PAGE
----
Fitz on Fantasy: 2019 Tampa Bay Buccaneers Buying Guide
With training camps here, TFG fantasy expert Pat Fitzmaurice is breaking down the prospects for all 32 teams. Click here for a running list of teams, and check back often as teams are added on an almost daily basis. On to the Tampa Bay Buccaneers…
The Buccaneers might not be any good this year, but they should be hella fun to watch.
The Bucs of the late ’90s and early ’00s were a bloodthirsty band of pirates who looted and pillaged their way to a championship in the 2002 season The modern-day Bucs can’t match the savagery of those earlier crews but could be entertaining in their own way – more like a band of pirates on shore leave after a few flagons of rum.
The Bruce Arians-Jameis Winston pairing will be particularly fascinating. Arians, who came out of retirement to take the Tampa job, will install the same sort of aggressive downfield passing game that he ran in Arizona. Winston should be familiar with that sort of attack after playing under aerial-minded offensive coordinator Todd Monken last year. But while the Bucs toggled between Winston and Ryan Fitzpatrick in 2018 under then-head coach Dirk Koetter, Arians has little choice but to ride or die with Winston, since Fitz is now in Miami and Winston’s backup is (yeesh) Blaine Gabbert.
With an outrageous supply of pass-catching cannonry, and with the running game in a sorry state, Winston could produce gaudy numbers over a full season. Based on the offense he’ll be running and his record as a decision-maker, he could also throw 20 interceptions. Fantasy owners should probably be less worried about the interceptions than about Winston’s well-being. Arians isn’t afraid to empty the backfield and try to block with just five linemen. And with no running game to worry about, opposing defenses are going to come after Winston HARD.
I should probably have Winston ranked higher than QB14. The former No. 1 overall draft pick could really light up the pinball machine this year. I might even draft him above that ranking if it’s a league where the waiver wire is stocked with useable QBs. But in deeper leagues where the safety net is smaller, I’ll probably let some other smoker light up a Winston.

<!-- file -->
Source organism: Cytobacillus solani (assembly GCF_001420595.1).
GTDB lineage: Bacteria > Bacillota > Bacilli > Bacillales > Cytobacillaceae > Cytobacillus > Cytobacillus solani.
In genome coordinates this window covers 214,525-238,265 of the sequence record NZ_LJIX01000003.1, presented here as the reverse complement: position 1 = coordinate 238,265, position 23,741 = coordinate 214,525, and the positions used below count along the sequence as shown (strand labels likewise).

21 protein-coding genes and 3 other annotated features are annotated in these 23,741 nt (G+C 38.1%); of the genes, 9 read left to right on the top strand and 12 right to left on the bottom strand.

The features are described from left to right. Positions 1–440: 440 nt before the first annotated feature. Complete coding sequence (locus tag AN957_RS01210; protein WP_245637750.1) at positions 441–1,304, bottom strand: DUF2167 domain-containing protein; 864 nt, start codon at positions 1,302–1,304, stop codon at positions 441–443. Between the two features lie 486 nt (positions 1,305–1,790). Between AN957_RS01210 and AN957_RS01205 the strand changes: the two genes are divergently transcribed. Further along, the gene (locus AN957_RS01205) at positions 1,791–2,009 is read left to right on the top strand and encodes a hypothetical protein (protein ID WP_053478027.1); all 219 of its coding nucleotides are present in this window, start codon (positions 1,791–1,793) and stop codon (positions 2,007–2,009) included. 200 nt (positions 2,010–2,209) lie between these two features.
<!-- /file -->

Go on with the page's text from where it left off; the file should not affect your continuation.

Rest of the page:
In virtually every draft I’ve been in over the last few months – and I’ve done a few dozen of ’em – Mike Evans invariably gets taken at the end of the second round. That’s a pretty nice get for one of the people fortunate enough to have grabbed one of the elite running backs among the first few picks.
Evans is virtually bust-proof. He’s never failed to top 1,000 yards. Over his five-year career he’s averaged 79 catches, 1,221 yards and 8 TDs. He’s not going to give you much yardage after the catch, but he’s sure to end up at or near the top of the air yards leaderboard. Evans is in an offense that’s going to throw like crazy, and he seems a perfect fit for Arians’ vertical passing attack.
And is it possible that we still haven’t seen the best from Evans? Even though he’s entering his sixth NFL season, Evans is just 25. (He turns 26 later this month.) Evans hit the ground running when he broke into the league, but surely he’s still adding nuance to his game and figuring out how to best leverage his 6-5, 231-pound frame and basketballer’s athleticism. Evans is a rock-solid fantasy asset who might even be able to take it up another notch.
Two of the pioneers of fantasy football podcasting, Sigmund Bloom (@SigmundBloom) and Cecil Lammey (@CecilLammey) of FootballGuys.com, have said the way to foretell a breakout season is to listen for a building drumbeat around a player. Coaches and players throw around praise like confetti this time of year, but when a player’s efforts in the offseason, OTAs and training camp are heralded in a steady drumbeat of accolades, big things are afoot.
The noise building around Chris Godwin these days has the thunder of John Bonham’s drum solo in “Moby Dick” and the relentlessness of Neil Peart’s work in “YYZ” No praise meant more than Arians’ training camp proclamation that Godwin is “never coming off the field.” That may have been hyperbole, but it reflects immense faith in the 23-year-old receiver.
Godwin had three 100-yard games over the second half of 2018 and capped off the season with a 114-yard, two-TD game against the Falcons. Now, DeSean Jackson is out of the way, and Godwin is poised to become a full-time contributor to one of the league’s most aggressive passing attacks. Even at a rising ADP of WR21, Godwin is a strong buy.